Singapore Home Tax Hike Not a Market Cooling Move, Minister Says

  • Stamp duty on homes worth more than S$1 million increased
  • Move comes as housing prices rebound from four-year slide
Singapore Minister for Trade and Industry S Iswaran discusses the Singapore economy, fiscal policy and taxes.

Singapore’s tax increase on home purchases exceeding S$1 million ($758,960) is aimed at making duties more equitable rather than imposing an additional property curb, said S. Iswaran, minister of trade and industry.

Stamp duty on the portion of a property’s price above S$1 million will be raised starting Tuesday to 4 percent from 3 percent, the government said in its budget Monday. Home prices have rebounded in the past two quarters, prompting aggressive land bids from developers as the property market shrugged off cooling measures ranging from additional taxes to limits on loans to emerge from a four-year slump.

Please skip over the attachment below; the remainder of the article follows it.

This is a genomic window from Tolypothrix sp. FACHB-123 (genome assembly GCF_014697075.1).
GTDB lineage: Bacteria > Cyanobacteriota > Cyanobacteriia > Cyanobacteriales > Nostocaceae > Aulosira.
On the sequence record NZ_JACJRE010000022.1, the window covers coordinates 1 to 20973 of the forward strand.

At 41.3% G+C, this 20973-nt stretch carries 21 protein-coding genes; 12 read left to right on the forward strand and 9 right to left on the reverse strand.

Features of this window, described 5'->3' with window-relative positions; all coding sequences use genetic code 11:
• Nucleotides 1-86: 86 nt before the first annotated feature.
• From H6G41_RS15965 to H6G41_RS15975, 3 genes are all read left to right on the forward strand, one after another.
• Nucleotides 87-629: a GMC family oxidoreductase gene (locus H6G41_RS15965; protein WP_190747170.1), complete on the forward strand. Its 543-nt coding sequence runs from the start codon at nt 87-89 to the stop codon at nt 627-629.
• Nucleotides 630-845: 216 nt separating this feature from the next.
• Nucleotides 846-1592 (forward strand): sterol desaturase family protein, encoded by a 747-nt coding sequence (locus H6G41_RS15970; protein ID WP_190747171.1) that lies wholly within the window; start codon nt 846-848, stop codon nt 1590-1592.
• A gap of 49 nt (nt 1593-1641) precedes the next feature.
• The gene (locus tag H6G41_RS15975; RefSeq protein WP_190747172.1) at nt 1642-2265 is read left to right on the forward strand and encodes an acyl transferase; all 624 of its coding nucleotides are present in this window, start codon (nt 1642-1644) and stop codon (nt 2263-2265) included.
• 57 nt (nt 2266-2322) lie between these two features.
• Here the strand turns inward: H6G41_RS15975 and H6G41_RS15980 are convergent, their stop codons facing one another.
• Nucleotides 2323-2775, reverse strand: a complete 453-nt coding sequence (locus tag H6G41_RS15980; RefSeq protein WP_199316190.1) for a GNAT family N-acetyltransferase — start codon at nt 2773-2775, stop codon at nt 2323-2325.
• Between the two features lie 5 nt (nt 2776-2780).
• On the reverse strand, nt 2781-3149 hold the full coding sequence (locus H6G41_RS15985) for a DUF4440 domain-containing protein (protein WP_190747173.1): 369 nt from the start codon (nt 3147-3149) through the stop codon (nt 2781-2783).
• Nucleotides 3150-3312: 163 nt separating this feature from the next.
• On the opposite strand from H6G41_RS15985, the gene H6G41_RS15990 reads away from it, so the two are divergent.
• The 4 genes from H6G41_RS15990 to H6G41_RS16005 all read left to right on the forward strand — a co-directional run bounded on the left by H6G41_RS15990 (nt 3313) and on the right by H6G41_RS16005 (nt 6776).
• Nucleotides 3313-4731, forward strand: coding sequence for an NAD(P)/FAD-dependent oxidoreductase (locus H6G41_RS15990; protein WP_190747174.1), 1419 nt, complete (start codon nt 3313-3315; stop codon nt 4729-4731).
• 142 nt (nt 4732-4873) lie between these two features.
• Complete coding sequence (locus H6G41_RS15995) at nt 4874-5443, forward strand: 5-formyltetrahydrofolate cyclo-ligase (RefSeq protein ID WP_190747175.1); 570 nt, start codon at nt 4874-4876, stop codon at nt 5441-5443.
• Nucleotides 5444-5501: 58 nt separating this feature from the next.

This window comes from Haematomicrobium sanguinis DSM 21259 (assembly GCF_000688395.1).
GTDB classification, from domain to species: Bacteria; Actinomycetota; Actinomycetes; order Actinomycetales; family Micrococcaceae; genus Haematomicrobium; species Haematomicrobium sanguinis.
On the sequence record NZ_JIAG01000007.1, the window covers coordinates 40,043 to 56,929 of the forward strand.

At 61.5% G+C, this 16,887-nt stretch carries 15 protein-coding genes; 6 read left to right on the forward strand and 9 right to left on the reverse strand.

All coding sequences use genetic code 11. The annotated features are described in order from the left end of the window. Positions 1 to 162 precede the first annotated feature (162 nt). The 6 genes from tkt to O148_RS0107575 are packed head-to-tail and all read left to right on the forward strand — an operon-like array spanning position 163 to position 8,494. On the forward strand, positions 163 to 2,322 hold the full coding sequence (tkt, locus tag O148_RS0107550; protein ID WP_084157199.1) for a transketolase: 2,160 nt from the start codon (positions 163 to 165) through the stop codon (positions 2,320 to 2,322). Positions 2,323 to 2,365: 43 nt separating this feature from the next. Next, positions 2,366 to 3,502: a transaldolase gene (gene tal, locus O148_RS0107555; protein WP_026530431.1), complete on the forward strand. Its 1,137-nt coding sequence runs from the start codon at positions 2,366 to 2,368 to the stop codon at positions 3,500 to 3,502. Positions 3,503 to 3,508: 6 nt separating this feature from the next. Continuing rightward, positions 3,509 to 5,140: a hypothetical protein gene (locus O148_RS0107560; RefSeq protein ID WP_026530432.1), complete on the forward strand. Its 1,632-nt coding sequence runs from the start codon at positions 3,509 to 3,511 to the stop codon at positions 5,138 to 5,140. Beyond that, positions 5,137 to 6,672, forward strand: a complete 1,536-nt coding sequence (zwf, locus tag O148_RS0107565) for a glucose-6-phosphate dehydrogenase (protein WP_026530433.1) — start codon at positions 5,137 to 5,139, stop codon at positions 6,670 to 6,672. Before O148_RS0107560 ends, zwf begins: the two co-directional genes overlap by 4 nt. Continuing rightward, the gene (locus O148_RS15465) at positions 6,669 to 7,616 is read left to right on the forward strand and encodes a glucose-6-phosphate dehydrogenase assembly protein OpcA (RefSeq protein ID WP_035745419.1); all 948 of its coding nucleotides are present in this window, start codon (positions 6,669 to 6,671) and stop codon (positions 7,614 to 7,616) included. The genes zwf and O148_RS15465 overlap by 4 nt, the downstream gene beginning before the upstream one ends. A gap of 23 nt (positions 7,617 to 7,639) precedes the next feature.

"The measures have had the desired effect," Iswaran said. "If in fact there’s any concern, you would have seen far more significant measures."

While a recovery in home prices is not a cause for concern, “exuberance” in the so-called en-bloc market for redevelopments may not be warranted, Ravi Menon, the managing director of the Monetary Authority of Singapore, said at a conference last month. Collective apartment sales for redevelopment in the first two months of 2018 totaled more than S$3.1 billion, almost double the S$1.66 billion seen in same period during the last en-bloc market peak in 2007, Nomura analyst Min Chow Sai wrote in a note dated Feb. 19.

— With assistance by Abhishek Vishnoi

    Before it's here, it's on the Bloomberg Terminal. LEARN MORE